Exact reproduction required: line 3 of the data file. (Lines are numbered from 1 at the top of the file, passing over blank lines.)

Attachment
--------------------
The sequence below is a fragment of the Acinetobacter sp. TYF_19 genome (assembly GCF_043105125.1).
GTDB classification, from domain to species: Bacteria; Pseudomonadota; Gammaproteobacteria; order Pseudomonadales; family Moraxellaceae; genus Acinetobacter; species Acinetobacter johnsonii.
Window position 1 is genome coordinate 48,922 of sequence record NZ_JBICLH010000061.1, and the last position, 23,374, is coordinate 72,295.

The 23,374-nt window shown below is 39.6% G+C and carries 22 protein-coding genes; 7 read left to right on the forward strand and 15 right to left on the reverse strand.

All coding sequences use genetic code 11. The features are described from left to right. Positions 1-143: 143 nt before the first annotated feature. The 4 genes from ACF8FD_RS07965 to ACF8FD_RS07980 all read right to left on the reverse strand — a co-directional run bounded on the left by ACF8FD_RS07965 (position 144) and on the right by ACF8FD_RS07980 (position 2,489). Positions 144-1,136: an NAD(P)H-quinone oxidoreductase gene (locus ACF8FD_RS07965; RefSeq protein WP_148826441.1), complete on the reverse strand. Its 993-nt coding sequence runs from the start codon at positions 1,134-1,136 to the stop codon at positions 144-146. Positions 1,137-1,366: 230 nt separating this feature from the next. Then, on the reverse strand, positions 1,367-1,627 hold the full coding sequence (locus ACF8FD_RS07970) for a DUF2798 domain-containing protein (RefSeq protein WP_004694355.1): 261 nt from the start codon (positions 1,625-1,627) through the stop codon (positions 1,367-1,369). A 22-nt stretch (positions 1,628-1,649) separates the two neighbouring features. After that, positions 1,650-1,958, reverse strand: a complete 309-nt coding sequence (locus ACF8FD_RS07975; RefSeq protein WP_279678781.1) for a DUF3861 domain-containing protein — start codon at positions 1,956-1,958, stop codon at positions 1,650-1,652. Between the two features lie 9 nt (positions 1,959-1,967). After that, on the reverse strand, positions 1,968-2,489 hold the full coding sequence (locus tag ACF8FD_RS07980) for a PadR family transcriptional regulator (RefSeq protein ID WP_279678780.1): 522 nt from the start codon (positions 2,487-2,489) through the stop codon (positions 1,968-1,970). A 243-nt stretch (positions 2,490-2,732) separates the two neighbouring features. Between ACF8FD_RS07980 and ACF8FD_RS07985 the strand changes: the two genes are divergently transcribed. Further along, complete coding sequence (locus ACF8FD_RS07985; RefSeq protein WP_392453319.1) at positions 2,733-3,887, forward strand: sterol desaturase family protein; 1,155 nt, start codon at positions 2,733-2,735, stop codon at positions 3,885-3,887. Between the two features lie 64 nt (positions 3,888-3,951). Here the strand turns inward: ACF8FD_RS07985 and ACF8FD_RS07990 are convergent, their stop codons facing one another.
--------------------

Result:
Window position 1 is genome coordinate 48,922 of sequence record NZ_JBICLH010000061.1, and the last position, 23,374, is coordinate 72,295.